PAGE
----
Purposely, she believes, Marion mispronounces the word so it sounds like gorillas. "Guerrillas," Camila corrects, rattling the r's.

She has been afraid she will sound foolish if she explains how just once before her life is over, she would like to give herself completely to something--yes, like her mother. Friends would worry that she had lost her wits, too much sugar in her blood, her cataracts blurring all levels of her vision. And Marion's disapproval would be the worst of all, for she would not only disagree with Camila's choice, she would try to save her.

Marion has turned to face her. Briefly, the car weaves into the left lane. A honk from an oncoming car startles Marion, and she pulls back over just in time.

Camila takes a deep breath. Perhaps the future will be over sooner than she thinks.

"I'm all ears," Marion says when they have both recovered.

Camila's heart is still beating wildly--one of those bats that sometimes gets trapped in her attic apartment so that she has to call the grounds crew to come get it out. "I have to go back a ways," she explains. "I have to start with SalomE."

"Can I confess something?" Marion asks, not a real question, as she does not wait for Camila to answer back. "Please don't get your feelings hurt, but I honestly don't think I would ever have heard of your mother unless I had met you."

She's not surprised. Americans don't interest themselves in the heroes and heroines of minor countries until someone makes a movie about them.

Up ahead a man on a billboard is smoking a cigarette; behind him a herd of cattle waits until he finishes it.

"So, what's the story?" Marion wants to know.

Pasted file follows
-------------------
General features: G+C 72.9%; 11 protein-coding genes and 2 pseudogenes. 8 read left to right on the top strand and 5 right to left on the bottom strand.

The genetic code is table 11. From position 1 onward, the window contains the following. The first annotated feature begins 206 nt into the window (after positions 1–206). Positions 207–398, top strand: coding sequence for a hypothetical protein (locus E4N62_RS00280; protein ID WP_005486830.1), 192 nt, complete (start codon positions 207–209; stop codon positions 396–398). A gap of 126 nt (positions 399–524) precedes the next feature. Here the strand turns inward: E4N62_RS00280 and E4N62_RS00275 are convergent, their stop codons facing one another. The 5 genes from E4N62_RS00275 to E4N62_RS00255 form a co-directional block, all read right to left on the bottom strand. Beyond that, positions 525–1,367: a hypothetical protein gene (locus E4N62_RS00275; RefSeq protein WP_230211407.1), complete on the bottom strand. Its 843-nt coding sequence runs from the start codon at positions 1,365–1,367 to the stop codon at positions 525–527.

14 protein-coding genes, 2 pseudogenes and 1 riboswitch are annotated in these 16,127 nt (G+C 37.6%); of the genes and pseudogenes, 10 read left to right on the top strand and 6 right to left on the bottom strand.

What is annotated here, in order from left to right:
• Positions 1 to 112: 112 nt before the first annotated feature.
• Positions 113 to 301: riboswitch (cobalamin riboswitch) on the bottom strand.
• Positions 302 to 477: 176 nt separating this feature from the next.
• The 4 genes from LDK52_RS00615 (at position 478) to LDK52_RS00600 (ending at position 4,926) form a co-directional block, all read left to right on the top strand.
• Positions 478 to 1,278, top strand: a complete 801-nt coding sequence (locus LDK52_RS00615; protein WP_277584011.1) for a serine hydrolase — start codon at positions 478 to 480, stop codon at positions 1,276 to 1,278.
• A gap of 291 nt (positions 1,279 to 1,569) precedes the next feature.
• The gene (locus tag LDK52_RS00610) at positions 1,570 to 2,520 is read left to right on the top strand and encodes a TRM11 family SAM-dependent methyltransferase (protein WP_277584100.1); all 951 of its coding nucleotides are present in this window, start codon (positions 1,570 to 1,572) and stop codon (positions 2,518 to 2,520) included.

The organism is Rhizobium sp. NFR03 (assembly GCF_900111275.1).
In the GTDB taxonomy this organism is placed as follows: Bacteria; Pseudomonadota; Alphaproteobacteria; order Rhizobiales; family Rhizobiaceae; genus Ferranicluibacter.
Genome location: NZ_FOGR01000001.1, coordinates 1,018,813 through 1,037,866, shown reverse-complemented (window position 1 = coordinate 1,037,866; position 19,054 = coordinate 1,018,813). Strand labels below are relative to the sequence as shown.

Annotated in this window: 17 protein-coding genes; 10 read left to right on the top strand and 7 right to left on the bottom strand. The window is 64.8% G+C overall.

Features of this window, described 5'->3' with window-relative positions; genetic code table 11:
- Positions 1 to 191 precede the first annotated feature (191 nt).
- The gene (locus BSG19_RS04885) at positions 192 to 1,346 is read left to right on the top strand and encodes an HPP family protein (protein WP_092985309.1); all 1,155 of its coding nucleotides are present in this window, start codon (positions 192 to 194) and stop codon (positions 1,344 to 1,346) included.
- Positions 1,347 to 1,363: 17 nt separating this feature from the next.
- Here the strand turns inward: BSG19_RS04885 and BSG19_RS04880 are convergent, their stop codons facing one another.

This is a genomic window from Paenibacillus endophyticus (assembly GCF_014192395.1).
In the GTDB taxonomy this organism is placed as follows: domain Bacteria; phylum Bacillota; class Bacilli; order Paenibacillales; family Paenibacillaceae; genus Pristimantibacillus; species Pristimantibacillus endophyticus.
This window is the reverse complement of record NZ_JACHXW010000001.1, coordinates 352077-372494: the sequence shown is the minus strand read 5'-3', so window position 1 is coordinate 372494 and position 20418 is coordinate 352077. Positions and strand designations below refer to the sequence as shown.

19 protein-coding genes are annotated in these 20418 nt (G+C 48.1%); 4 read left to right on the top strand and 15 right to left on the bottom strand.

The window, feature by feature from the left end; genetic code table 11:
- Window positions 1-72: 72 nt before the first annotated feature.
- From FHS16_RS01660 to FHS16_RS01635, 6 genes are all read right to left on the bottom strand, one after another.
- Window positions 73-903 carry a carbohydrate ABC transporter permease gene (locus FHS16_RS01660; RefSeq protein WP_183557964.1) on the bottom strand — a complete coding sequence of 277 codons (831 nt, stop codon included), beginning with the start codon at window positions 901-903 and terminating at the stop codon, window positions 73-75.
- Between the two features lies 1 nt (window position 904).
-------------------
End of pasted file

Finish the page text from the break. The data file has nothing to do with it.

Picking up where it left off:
"As I said, I'll have to start with my mother, which means at the birth of la patria, since they were both born about the same time." Her voice sounds strangely her own and not her own. All those years in the classroom. Her half brother Rodolfo calls it her teacher's handicap, how she vanishes into whatever she's teaching. She's done it all her life. Long before she stepped into a classroom, she indulged this habit of erasing herself, of turning herself into the third person, a minor character, the best friend (or daughter!) of the dying first-person hero or heroine. Her mission in life--

after the curtain falls--to tell the story of the great ones who have passed on.

But Marion is not going to indulge her. Camila has not gotten past the first few years of SalomE's life and the wars of independence when her friend interrupts. "I thought you were finally going to talk about yourself, Camila."

"I am talking about myself," she says--and waits until they have passed a large moving van, a sailing ship afloat on its aluminum sides--before she begins again.

Use of this excerpt from IN THE NAME OF SALOM. may be made only for purposes of promoting the book, with no changes, editing, or additions whatsoever, and must be accompanied by the following copyright notice:

Copyright c 2000 by Julia Alvarez. All rights reserved.

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Sort by: Showing all of 10 Customer Reviews
  • Posted December 15, 2009

    In The Name Of Salome

    In the Name of Salome is a touching story that describes a group of characters living in the Dominican Republic. This novel mostly follows the Henriquez and Urena families. The Major characters are Salome Urena; her parents, Gregoira and Nicolas; her sister Romana, Salomes only daughter,Camila, and her aunt Ana. Throughout this powerful novel we also meet Salomes husband, a powerful political leader of the Dominican Republic, Francisco Henriquez, otherwise known for his pen name Pancho or Papancho.
    In the Name of Salome is a powerful and emotional book that tells the story of a mother and daughter. Camila never knew Salome. Each chapter changes from Camila narrating to Salome. Camilas story is tolled in reverseso it startsas her being a collage professor.
    In the summer of 1960, Camila Henriquez Urena, daughter of Salome Urena, the nineteenth- century revolutionary Dominican poet, travels to Cuba to join the Fidel Castros revolution from Poughkeepsie. Camila wants to discover and find out who her mother really was and what she exactly wrote and created. Camila begins to fill her mothers shoes and becomes a political and poetic writer. Being a women writer during this time was very difficult thing to do and also to have a political opinion. In the Name of Salome combines fiction and reality with the real historic women, Salome, and her life.